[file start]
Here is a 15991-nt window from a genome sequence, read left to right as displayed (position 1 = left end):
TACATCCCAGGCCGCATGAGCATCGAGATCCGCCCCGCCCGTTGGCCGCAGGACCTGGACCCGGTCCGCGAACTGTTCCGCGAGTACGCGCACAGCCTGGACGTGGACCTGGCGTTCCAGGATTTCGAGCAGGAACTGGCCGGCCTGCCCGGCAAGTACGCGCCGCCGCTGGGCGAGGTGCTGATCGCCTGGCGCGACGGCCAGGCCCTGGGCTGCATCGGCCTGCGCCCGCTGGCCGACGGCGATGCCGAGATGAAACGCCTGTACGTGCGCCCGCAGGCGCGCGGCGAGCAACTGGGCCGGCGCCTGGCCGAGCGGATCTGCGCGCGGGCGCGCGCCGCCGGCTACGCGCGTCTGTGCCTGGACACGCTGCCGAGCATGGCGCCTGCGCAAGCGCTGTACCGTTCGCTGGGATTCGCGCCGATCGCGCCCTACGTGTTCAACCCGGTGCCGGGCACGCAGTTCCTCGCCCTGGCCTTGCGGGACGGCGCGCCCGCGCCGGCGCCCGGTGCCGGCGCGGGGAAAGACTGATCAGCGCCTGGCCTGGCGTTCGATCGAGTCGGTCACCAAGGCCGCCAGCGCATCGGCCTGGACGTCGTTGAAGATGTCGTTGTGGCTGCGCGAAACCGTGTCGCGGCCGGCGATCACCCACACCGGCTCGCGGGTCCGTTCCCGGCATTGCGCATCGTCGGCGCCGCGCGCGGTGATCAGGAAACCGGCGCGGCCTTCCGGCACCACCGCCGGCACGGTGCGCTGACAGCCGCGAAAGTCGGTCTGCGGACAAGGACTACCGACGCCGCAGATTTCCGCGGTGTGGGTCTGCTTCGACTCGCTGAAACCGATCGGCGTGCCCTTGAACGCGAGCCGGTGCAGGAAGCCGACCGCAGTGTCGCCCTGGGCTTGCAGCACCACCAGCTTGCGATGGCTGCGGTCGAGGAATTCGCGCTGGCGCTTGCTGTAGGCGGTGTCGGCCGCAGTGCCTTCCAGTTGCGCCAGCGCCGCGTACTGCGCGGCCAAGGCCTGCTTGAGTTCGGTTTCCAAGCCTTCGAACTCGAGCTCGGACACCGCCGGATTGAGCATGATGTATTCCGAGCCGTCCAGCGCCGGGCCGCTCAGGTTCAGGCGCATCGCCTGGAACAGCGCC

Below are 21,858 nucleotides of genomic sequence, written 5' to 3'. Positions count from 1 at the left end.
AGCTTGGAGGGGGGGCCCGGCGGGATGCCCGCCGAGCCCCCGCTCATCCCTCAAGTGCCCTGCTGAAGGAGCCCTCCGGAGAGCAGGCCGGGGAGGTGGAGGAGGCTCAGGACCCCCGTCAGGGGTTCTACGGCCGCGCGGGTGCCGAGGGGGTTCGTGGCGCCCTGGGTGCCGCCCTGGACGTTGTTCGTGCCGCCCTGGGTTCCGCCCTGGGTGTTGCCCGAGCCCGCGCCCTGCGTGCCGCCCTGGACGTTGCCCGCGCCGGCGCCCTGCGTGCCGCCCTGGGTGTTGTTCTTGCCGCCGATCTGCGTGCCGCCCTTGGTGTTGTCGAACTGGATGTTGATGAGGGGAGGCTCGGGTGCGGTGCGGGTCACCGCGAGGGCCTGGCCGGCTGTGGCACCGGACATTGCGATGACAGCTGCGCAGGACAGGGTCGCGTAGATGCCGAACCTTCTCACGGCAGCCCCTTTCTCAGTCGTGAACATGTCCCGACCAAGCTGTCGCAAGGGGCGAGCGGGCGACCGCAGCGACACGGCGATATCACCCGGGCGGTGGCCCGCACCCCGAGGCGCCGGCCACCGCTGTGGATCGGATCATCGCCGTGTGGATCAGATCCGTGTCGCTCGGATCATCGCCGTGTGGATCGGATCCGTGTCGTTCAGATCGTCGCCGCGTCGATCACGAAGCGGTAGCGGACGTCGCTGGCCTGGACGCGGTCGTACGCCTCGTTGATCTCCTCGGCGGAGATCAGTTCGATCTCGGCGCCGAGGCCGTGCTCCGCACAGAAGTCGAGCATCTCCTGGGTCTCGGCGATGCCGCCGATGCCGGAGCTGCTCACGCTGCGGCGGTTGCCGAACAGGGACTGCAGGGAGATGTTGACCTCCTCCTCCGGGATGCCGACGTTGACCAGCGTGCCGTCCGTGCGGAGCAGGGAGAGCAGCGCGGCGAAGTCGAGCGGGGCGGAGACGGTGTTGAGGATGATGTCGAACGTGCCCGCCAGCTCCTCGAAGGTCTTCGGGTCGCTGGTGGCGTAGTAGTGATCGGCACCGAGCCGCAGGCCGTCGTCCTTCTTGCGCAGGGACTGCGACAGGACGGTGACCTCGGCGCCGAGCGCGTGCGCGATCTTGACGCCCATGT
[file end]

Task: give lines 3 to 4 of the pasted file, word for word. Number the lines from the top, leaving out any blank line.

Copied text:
Below are 21,858 nucleotides of genomic sequence, written 5' to 3'. Positions count from 1 at the left end.
AGCTTGGAGGGGGGGCCCGGCGGGATGCCCGCCGAGCCCCCGCTCATCCCTCAAGTGCCCTGCTGAAGGAGCCCTCCGGAGAGCAGGCCGGGGAGGTGGAGGAGGCTCAGGACCCCCGTCAGGGGTTCTACGGCCGCGCGGGTGCCGAGGGGGTTCGTGGCGCCCTGGGTGCCGCCCTGGACGTTGTTCGTGCCGCCCTGGGTTCCGCCCTGGGTGTTGCCCGAGCCCGCGCCCTGCGTGCCGCCCTGGACGTTGCCCGCGCCGGCGCCCTGCGTGCCGCCCTGGGTGTTGTTCTTGCCGCCGATCTGCGTGCCGCCCTTGGTGTTGTCGAACTGGATGTTGATGAGGGGAGGCTCGGGTGCGGTGCGGGTCACCGCGAGGGCCTGGCCGGCTGTGGCACCGGACATTGCGATGACAGCTGCGCAGGACAGGGTCGCGTAGATGCCGAACCTTCTCACGGCAGCCCCTTTCTCAGTCGTGAACATGTCCCGACCAAGCTGTCGCAAGGGGCGAGCGGGCGACCGCAGCGACACGGCGATATCACCCGGGCGGTGGCCCGCACCCCGAGGCGCCGGCCACCGCTGTGGATCGGATCATCGCCGTGTGGATCAGATCCGTGTCGCTCGGATCATCGCCGTGTGGATCGGATCCGTGTCGTTCAGATCGTCGCCGCGTCGATCACGAAGCGGTAGCGGACGTCGCTGGCCTGGACGCGGTCGTACGCCTCGTTGATCTCCTCGGCGGAGATCAGTTCGATCTCGGCGCCGAGGCCGTGCTCCGCACAGAAGTCGAGCATCTCCTGGGTCTCGGCGATGCCGCCGATGCCGGAGCTGCTCACGCTGCGGCGGTTGCCGAACAGGGACTGCAGGGAGATGTTGACCTCCTCCTCCGGGATGCCGACGTTGACCAGCGTGCCGTCCGTGCGGAGCAGGGAGAGCAGCGCGGCGAAGTCGAGCGGGGCGGAGACGGTGTTGAGGATGATGTCGAACGTGCCCGCCAGCTCCTCGAAGGTCTTCGGGTCGCTGGTGGCGTAGTAGTGATCGGCACCGAGCCGCAGGCCGTCGTCCTTCTTGCGCAGGGACTGCGACAGGACGGTGACCTCGGCGCCGAGCGCGTGCGCGATCTTGACGCCCATGT